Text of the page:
The practice of electing which of several properties is a main residence for capital gains tax purposes gained notoriety at the time of the MPs’ expenses scandal. In this article we look at a recent case which highlights that the elected property genuinely has to be the taxpayer’s main residence.
The relevant law
Under the Taxation of Chargeable Gains Act 1992 in order for a residential property to be free from capital gains tax (CGT) on sale, the property has to be the only or main residence of the person selling it. An individual who owns more than one property can elect (within two years of acquiring multiple properties) which is his or her main residence and thus potentially free from CGT on sale. Once a property has been a taxpayer’s main residence then the period in which the owner occupies it is free from CGT, as is the last 18 months of ownership, even if the property is not occupied during this time.
Occupation is also relevant to the letting relief for CGT with a requirement that a property has to be occupied as a main residence at some point during the taxpayer’s ownership in order to qualify for the relief.
Mr Harrison and his dispute with HMRC
According to HMRC, in a 20 year period William Harrison claimed principal private residence relief (PPR) on nearly as many residences. During 2009/10 and 2010/11 he disposed of six properties and claimed PPR in relation to four of them. The properties in question were let periodically but Mr Harrison claimed that they were his second homes.
In line with precedents set in a line of cases, HMRC argued that for an individual to claim a property as a residence then there has to be a degree of permanence or continuity or the expectation of this, stating that, “mere occupation….does not amount to residence.”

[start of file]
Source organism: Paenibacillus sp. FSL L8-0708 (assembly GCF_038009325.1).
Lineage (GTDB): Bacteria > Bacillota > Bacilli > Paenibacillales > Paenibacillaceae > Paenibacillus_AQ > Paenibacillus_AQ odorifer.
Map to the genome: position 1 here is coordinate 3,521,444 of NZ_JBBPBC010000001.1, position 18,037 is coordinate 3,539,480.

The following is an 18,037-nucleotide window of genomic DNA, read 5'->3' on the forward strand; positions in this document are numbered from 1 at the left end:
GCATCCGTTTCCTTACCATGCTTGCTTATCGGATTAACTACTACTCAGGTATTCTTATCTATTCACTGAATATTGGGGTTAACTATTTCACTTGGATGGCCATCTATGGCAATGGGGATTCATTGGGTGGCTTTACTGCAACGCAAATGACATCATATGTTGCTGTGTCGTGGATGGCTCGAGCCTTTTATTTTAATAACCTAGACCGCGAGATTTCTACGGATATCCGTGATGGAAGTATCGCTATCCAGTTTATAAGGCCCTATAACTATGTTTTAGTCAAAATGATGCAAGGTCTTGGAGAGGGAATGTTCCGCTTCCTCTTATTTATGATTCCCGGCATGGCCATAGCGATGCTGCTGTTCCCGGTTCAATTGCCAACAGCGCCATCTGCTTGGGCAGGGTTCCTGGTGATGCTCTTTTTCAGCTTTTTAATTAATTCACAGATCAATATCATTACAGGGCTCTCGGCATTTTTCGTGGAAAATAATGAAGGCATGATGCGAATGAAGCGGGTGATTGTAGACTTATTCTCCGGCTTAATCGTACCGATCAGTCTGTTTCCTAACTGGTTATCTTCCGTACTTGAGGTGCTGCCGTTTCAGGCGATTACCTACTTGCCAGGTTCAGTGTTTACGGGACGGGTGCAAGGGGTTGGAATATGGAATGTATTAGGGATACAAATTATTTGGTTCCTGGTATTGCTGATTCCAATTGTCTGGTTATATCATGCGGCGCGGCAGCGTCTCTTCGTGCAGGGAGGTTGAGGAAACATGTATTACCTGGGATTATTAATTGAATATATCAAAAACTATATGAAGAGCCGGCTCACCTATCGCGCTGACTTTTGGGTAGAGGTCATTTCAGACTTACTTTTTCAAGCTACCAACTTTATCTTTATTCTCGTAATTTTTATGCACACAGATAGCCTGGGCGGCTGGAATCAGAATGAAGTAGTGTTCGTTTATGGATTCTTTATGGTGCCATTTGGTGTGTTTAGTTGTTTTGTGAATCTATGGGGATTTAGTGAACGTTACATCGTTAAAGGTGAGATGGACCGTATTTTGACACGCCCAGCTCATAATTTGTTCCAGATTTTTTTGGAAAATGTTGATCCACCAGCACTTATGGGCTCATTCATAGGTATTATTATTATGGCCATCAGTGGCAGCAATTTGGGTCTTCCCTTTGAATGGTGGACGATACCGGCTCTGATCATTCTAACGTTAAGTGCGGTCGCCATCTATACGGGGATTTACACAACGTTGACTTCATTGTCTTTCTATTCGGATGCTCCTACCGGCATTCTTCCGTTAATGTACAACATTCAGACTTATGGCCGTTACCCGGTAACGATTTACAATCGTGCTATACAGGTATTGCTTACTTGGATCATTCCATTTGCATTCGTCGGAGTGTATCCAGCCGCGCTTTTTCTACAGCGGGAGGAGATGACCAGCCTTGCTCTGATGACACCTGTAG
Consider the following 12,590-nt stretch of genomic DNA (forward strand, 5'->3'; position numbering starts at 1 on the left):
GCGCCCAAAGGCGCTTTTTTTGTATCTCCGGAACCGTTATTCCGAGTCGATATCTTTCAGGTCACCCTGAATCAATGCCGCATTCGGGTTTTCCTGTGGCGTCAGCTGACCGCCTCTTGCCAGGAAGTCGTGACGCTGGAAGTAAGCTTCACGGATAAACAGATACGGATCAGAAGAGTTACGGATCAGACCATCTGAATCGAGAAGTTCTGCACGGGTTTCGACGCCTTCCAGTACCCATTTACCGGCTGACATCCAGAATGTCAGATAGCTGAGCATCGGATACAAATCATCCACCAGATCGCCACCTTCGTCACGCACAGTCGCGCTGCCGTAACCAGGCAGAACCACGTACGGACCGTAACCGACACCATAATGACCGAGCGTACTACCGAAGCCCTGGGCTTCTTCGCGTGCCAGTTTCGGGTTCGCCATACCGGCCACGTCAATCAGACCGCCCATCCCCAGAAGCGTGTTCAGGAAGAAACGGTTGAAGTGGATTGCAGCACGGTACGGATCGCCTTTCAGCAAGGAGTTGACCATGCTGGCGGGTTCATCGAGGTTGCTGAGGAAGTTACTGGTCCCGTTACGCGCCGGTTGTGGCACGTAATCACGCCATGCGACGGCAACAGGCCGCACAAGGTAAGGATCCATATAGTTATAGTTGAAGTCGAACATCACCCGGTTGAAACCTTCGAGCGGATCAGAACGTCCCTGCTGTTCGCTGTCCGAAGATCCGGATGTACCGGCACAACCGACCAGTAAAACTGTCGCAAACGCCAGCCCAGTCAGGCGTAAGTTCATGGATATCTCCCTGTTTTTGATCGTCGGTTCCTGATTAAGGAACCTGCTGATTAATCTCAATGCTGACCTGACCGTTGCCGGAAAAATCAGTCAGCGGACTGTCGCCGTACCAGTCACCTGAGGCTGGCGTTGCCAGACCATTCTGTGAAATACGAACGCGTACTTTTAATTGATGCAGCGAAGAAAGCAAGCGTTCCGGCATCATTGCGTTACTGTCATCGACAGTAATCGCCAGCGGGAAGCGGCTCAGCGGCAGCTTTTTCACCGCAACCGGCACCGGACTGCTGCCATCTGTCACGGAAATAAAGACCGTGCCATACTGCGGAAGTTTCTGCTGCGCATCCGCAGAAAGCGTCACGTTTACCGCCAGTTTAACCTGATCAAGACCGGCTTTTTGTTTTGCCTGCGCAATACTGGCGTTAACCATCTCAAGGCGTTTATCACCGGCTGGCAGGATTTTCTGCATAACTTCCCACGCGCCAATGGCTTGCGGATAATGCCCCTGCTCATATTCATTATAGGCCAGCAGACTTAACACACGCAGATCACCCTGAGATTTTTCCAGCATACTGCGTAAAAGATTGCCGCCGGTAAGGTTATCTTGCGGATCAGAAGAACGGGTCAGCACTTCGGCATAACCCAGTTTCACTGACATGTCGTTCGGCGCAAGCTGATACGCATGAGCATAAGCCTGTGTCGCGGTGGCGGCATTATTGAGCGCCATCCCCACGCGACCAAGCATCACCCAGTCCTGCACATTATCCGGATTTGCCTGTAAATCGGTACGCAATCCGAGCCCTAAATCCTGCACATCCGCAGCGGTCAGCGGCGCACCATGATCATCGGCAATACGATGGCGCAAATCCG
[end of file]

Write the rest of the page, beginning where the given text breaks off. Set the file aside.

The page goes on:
Although provisions exist for a taxpayer to elect which one of several residences PPR should apply to, according to the First Tier Tribunal, the making of the election cannot of itself turn a property into a main residence. The question of what is a main residence is a question of fact and degree to be decided objectively. According to the First Tier Tribunal a main residence is “..not a house, or indeed, a home, that one simply stays in from time to time.” Just because the taxpayer has a residence where he prefers to be, that alone also does not make it a main residence.
In reaching their decision the Tribunal took into account the time spent in each of Mr Harrison’s properties, the degree of continuity and permanence of that occupation, the furnishings and possession held in each property, the activities carried on there, the timing of the elections, letting and sales, the council tax position and Mr Harrison’s evidence as to lifestyle.
Mr Harrison had spent very little time in the properties in question, two to three days a week in the summer only and minimal furnishings and possessions were kept there. The fact that he was resident there for council tax was irrelevant as this turned on information provided by Mr Harrison to the council and not on the council making any assessment of the position. PPR was therefore refused and CGT was due on the gains on sale, together with penalties.